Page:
At her career peak, Missy Elliott’s iconic music videos were must-see TV. From the 1990s to the early aughts, Elliott’s avant-garde approach to visualizing her hits was groundbreaking.
In 1997, she set the bar high with her debut solo video “The Rain (Supa Dupa Fly),” where she rocked her iconic blow-up black patent leather suit and helmet goggles, looked into the camera and proclaimed, “Me I’m supa fly, supa dupa fly.” For “Sock It 2 Me,” she and Lil’ Kim float around space in red and white robotic superhero suits, while escaping alien villains. In “Work It,” Elliott was the queen bee, DJing unbothered inside a hive, with bees crawling on her face.
There are so many more moments that proved Elliott’s visual excellence. From the style direction, set design, special effects and choreography, Elliott always brought her A game. Her style uniquely fused imaginary worlds with the around-the-way-girl aesthetics of the ’90s like door knocker earrings, finger waves, puffer jackets and baggy sweats. (If you haven’t followed her on Instagram and Twitter, she’s a legacy artist doing social media right, providing explainers on fun facts behind her epic work.) And for as long as Elliott has been at the forefront of creating unforgettable music videos, it was surprising to her fans that she had not received the MTV Michael Jackson Vanguard Award, one of the most coveted honors celebrating music videos.
“I am Humbly Grateful to be receiving the MichaelJacksonVideoVanguard Award😭🙏🏾❤️ I Thank my FANS “Supafriends” who fought diligently to see this day come🙏🏾@KidFury @crissles who rooted for years 4 me🙏🏾 I am crying happy tears😭Thank you God @MTV@vmas am SO HUMBLED,” she tweeted. She’ll receive the award during the broadcast on Aug. 26.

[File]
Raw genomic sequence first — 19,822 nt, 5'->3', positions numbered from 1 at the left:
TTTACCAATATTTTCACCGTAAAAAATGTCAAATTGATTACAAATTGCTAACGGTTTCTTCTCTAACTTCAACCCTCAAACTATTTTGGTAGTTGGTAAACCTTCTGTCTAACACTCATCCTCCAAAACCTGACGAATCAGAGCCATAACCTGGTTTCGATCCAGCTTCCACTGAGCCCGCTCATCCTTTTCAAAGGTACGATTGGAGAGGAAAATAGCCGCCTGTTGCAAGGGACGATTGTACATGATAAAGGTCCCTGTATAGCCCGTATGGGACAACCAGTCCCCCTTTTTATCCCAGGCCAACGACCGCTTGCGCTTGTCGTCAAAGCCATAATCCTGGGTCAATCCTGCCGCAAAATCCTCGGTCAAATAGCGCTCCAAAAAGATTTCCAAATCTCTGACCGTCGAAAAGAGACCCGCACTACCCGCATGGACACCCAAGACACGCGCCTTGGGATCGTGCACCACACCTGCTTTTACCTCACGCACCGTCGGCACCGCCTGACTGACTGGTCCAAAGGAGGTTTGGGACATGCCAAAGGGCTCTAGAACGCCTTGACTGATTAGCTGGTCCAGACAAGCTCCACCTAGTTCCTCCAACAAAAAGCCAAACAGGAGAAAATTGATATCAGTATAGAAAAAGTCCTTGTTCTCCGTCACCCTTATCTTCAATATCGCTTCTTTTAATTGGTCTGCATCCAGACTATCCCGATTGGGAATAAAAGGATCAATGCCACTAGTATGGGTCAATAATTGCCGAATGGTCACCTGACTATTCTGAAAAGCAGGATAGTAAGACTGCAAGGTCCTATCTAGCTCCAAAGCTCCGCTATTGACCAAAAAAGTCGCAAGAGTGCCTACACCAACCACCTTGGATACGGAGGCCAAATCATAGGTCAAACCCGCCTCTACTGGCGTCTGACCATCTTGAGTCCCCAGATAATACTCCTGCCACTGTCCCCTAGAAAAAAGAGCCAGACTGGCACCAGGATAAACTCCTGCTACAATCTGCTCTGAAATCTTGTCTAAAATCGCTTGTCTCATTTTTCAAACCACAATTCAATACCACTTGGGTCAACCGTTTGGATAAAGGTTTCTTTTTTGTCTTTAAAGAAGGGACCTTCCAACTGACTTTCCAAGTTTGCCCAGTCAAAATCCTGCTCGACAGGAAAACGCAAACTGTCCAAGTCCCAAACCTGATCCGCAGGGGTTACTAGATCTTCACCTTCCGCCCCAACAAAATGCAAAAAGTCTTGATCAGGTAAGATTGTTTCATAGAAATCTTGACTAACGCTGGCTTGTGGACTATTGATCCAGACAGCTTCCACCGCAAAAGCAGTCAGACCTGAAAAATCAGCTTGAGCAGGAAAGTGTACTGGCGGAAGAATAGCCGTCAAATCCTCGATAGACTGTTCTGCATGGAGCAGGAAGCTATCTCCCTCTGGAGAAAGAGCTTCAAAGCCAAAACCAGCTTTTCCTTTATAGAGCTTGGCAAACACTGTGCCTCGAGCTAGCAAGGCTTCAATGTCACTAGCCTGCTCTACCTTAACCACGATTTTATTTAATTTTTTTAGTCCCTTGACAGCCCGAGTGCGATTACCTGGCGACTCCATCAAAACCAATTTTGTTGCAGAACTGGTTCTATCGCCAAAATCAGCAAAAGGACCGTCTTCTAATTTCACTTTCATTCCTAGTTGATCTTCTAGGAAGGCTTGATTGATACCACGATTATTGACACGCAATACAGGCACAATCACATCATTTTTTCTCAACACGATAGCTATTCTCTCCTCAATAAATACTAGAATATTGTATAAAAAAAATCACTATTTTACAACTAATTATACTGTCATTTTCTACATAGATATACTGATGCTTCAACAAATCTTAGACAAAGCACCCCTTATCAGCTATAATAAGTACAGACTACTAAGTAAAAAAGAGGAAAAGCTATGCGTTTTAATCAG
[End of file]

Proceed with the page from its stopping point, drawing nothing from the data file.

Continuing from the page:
The MTV Video Vanguard Award was first given to David Bowie in 1984. Since then, it’s gone to several artists whose legendary work arrived long after Elliott’s reign — like Kanye West, Justin Timberlake, Beyoncé, Rihanna and Pink. For this reason, fans felt Elliott’s trophy was long overdue and took their grievances to social media, expressing the sentiment that MTV was erasing her legacy as a black female artist who creates imaginative music videos.
In 2016, the artist Trapcry called out MTV in a tweet: “How long is @MTV going to wait to give @MissyElliott her well deserved MJ Video Vanguard Award? #VMAs #2017?” In 2018, singer-songwriter Dawn Richard made her own plea for Elliott and pitched herself for the tribute: “dear @mtv please give @MissyElliott her Vanguard Award… and when you do the tribute please put my ass on the roster so i can cry then dance my soul off. k. bye.”
Two years later, when MTV failed to deliver, fans mobilized and made their feelings loud and clear, using the hashtag #MissyAppreciationDay on the same day the MTV Video Music Awards aired. R&B sensation Tevin Campbell was among those who showed love.